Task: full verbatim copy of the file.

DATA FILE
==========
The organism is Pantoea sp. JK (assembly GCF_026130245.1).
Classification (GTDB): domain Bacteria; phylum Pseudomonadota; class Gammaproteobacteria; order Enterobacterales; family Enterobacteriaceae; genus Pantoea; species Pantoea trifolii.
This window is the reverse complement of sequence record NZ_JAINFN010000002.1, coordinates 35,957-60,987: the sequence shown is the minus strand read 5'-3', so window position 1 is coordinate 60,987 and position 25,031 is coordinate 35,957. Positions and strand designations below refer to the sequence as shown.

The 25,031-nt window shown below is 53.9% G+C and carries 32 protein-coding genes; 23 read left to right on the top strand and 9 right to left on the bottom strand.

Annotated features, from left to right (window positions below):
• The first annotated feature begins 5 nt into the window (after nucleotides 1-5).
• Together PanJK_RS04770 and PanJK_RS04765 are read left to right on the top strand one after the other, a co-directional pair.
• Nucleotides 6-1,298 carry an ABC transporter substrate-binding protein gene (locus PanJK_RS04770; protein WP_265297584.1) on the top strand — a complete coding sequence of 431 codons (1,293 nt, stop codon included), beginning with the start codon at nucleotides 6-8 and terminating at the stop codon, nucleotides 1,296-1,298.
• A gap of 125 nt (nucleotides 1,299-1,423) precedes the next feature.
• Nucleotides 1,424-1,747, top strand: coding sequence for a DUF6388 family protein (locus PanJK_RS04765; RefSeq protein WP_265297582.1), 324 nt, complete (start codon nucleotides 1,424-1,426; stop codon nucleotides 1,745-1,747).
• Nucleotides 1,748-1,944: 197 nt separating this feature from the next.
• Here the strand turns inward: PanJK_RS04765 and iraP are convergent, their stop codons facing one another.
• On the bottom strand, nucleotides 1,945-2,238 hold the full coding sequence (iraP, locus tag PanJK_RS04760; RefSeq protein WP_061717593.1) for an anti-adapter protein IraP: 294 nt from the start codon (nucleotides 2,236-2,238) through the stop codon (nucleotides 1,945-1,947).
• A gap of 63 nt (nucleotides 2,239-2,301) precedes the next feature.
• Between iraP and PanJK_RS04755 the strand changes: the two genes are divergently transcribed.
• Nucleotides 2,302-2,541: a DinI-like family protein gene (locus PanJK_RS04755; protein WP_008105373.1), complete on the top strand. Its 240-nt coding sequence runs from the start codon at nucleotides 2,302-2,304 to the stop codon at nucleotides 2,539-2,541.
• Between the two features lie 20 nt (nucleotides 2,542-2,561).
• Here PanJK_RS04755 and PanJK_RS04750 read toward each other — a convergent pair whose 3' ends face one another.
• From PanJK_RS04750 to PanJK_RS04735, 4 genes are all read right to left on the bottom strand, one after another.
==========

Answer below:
The organism is Pantoea sp. JK (assembly GCF_026130245.1).
Classification (GTDB): domain Bacteria; phylum Pseudomonadota; class Gammaproteobacteria; order Enterobacterales; family Enterobacteriaceae; genus Pantoea; species Pantoea trifolii.
This window is the reverse complement of sequence record NZ_JAINFN010000002.1, coordinates 35,957-60,987: the sequence shown is the minus strand read 5'-3', so window position 1 is coordinate 60,987 and position 25,031 is coordinate 35,957. Positions and strand designations below refer to the sequence as shown.

The 25,031-nt window shown below is 53.9% G+C and carries 32 protein-coding genes; 23 read left to right on the top strand and 9 right to left on the bottom strand.

Annotated features, from left to right (window positions below):
• The first annotated feature begins 5 nt into the window (after nucleotides 1-5).
• Together PanJK_RS04770 and PanJK_RS04765 are read left to right on the top strand one after the other, a co-directional pair.
• Nucleotides 6-1,298 carry an ABC transporter substrate-binding protein gene (locus PanJK_RS04770; protein WP_265297584.1) on the top strand — a complete coding sequence of 431 codons (1,293 nt, stop codon included), beginning with the start codon at nucleotides 6-8 and terminating at the stop codon, nucleotides 1,296-1,298.
• A gap of 125 nt (nucleotides 1,299-1,423) precedes the next feature.
• Nucleotides 1,424-1,747, top strand: coding sequence for a DUF6388 family protein (locus PanJK_RS04765; RefSeq protein WP_265297582.1), 324 nt, complete (start codon nucleotides 1,424-1,426; stop codon nucleotides 1,745-1,747).
• Nucleotides 1,748-1,944: 197 nt separating this feature from the next.
• Here the strand turns inward: PanJK_RS04765 and iraP are convergent, their stop codons facing one another.
• On the bottom strand, nucleotides 1,945-2,238 hold the full coding sequence (iraP, locus tag PanJK_RS04760; RefSeq protein WP_061717593.1) for an anti-adapter protein IraP: 294 nt from the start codon (nucleotides 2,236-2,238) through the stop codon (nucleotides 1,945-1,947).
• A gap of 63 nt (nucleotides 2,239-2,301) precedes the next feature.
• Between iraP and PanJK_RS04755 the strand changes: the two genes are divergently transcribed.
• Nucleotides 2,302-2,541: a DinI-like family protein gene (locus PanJK_RS04755; protein WP_008105373.1), complete on the top strand. Its 240-nt coding sequence runs from the start codon at nucleotides 2,302-2,304 to the stop codon at nucleotides 2,539-2,541.
• Between the two features lie 20 nt (nucleotides 2,542-2,561).
• Here PanJK_RS04755 and PanJK_RS04750 read toward each other — a convergent pair whose 3' ends face one another.
• From PanJK_RS04750 to PanJK_RS04735, 4 genes are all read right to left on the bottom strand, one after another.